Those in the ranks were sent to traditional field hospitals, where they were likely to die of disease or infections in filthy conditions. A small number were sent to asylums. But Myers was opposed from the outset by those who believed that shell shock was simply cowardice or malingering, the answer to which was greater military discipline.

The argument that symptoms were the product of the unconscious, that hysteria was all in the mind, echoed the generals’ conviction that it was all fakery and weakness of the will. French, German, Austrian and British armies alike saw shell shock as a catastrophic threat to military manpower. They used extreme remedies — electrotherapy (agonising electric shocks) combined with brutal military discipline — to shock patients back to normality.

Over 3,000 death sentences were pronounced on British soldiers found guilty of cowardice or desertion, 10 percent of which were carried out. The accused had no right to legal representation, although some were allowed a “prisoner’s friend”. Condemned men weren’t told of their right to petition the king for clemency — so none did. In January 1915 General Routine Order 585 reversed the assumption of innocence, so that anyone accused was guilty until proved otherwise.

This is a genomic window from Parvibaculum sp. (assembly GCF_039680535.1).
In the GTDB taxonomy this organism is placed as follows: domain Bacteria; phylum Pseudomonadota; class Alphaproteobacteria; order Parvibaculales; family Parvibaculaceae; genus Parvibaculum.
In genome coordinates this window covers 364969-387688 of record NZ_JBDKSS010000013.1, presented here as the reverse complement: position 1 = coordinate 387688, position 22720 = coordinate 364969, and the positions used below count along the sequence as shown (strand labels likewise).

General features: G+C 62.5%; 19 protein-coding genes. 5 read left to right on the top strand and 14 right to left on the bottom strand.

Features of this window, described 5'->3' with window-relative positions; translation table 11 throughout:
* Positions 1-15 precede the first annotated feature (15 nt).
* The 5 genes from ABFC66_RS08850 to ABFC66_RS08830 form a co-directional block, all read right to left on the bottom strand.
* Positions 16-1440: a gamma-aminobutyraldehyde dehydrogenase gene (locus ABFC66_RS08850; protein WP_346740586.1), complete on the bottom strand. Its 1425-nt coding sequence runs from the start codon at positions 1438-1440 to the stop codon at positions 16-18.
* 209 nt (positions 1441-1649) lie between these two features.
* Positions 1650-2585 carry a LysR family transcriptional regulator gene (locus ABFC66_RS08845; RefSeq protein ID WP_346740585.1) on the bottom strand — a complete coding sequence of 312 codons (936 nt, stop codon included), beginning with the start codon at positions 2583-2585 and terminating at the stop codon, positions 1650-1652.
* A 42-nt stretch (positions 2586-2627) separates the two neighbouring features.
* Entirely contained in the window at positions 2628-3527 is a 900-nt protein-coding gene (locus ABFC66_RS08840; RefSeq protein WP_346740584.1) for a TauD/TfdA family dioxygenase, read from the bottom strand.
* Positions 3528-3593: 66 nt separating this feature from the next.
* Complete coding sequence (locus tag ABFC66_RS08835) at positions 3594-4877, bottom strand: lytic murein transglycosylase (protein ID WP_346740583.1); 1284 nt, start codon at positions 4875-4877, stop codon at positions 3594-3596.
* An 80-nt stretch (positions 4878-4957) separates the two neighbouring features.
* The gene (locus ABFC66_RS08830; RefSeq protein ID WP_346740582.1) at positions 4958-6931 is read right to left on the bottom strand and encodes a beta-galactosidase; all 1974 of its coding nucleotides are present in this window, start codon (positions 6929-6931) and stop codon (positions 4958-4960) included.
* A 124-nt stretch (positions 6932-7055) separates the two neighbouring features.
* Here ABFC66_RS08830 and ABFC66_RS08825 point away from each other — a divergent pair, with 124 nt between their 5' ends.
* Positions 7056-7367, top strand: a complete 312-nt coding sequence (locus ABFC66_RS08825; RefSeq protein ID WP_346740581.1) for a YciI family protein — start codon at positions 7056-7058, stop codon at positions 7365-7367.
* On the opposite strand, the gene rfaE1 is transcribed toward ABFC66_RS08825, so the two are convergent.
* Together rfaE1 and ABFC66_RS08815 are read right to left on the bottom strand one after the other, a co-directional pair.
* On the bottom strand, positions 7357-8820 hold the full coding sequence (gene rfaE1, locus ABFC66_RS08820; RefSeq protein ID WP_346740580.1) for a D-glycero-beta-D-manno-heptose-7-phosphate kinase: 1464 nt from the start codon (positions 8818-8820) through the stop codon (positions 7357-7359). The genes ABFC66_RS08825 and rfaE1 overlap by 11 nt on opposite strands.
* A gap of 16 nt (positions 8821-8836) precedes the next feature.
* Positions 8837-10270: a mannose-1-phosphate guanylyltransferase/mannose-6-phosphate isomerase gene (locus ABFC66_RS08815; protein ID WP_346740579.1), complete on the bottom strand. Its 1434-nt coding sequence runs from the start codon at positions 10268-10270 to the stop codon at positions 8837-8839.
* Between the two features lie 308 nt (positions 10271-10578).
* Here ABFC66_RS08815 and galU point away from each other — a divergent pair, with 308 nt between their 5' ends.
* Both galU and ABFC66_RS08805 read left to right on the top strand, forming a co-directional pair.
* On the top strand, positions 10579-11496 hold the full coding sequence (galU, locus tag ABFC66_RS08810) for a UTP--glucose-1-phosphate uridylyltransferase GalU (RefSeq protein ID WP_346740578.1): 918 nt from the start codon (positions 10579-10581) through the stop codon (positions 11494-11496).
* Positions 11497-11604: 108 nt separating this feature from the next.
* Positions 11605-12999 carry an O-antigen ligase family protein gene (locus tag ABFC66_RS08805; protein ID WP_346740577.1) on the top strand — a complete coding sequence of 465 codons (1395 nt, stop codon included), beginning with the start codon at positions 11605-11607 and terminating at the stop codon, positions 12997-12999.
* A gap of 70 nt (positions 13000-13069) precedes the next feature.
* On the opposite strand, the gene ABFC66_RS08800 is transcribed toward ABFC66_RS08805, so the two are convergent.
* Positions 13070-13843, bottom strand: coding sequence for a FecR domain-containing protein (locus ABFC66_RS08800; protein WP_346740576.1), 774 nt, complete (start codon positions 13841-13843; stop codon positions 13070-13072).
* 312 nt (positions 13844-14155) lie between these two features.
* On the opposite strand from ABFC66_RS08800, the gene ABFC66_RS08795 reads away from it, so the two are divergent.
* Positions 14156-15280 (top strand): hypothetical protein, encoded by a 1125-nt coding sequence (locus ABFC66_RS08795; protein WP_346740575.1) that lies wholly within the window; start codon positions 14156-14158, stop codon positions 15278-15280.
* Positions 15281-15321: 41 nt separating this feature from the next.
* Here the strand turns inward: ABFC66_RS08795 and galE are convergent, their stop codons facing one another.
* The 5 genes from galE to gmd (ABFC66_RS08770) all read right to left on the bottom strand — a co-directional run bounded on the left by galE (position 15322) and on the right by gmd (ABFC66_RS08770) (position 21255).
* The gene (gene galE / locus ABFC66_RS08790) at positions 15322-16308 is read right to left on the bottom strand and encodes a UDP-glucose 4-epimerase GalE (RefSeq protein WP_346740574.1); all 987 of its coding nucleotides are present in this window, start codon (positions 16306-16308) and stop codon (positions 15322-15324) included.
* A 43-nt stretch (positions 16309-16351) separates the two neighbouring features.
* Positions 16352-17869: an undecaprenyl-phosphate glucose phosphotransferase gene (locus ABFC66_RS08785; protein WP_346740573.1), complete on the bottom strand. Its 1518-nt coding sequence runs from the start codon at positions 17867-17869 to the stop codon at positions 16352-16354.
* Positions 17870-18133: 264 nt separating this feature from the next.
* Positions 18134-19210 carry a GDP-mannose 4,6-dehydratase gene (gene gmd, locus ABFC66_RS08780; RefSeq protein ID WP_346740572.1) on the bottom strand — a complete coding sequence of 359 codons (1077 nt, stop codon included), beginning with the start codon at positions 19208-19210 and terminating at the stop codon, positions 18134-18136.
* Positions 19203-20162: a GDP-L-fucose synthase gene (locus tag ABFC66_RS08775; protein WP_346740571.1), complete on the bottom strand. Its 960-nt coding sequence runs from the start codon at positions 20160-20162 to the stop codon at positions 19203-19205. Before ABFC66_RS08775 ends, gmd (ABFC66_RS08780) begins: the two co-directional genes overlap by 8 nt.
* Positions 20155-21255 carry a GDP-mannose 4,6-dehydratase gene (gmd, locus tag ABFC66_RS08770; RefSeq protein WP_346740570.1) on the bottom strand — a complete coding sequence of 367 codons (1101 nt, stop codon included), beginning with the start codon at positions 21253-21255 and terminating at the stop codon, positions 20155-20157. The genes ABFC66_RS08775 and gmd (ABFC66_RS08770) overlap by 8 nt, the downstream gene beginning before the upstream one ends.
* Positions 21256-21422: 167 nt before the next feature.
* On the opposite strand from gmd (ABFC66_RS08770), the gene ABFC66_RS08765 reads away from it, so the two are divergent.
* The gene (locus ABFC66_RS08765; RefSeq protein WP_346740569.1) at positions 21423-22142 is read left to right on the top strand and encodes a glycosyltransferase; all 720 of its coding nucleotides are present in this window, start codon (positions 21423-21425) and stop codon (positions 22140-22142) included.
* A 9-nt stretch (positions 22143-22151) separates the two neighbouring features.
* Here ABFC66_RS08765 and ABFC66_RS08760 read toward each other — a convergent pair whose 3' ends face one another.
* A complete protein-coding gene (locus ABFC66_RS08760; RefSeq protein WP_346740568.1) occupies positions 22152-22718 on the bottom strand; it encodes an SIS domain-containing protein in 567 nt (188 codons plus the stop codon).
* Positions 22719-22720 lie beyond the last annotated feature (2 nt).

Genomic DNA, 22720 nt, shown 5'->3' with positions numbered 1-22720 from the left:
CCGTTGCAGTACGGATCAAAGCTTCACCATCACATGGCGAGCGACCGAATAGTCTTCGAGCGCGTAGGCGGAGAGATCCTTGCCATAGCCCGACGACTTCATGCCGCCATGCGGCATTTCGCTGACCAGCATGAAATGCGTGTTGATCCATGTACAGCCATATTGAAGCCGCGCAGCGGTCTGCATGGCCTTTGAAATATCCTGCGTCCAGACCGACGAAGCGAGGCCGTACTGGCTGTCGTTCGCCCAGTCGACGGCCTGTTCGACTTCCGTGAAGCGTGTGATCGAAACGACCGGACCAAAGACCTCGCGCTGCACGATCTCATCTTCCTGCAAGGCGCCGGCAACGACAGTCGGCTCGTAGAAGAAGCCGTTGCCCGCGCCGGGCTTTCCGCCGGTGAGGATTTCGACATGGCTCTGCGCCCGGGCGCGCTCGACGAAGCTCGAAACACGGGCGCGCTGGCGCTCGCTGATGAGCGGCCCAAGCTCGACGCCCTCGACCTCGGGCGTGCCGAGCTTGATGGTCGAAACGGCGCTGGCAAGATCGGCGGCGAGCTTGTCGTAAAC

Accused soldiers were generally young and working class, with their judges upper class officers from public schools, mirroring the class divide in magistrates’ courts at home. The records of courts martial show officers referring to soldiers as “worthless” or “shirkers”. One officer’s statement on a soldier’s character said, “I consider him an insubordinate man of low class.”

In February 1916 Private James Crozier was found guilty of deserting his post and was shot. Two weeks earlier 2nd Lieutenant Annandale had also been found guilty of the same offence but escaped a death sentence due to “technicalities”. That summer an army directive stated that all cases of cowardice were punishable by death and that medical excuses would not be tolerated. Only three of those who were shot, however, were officers — all of them from modest backgrounds and without connections.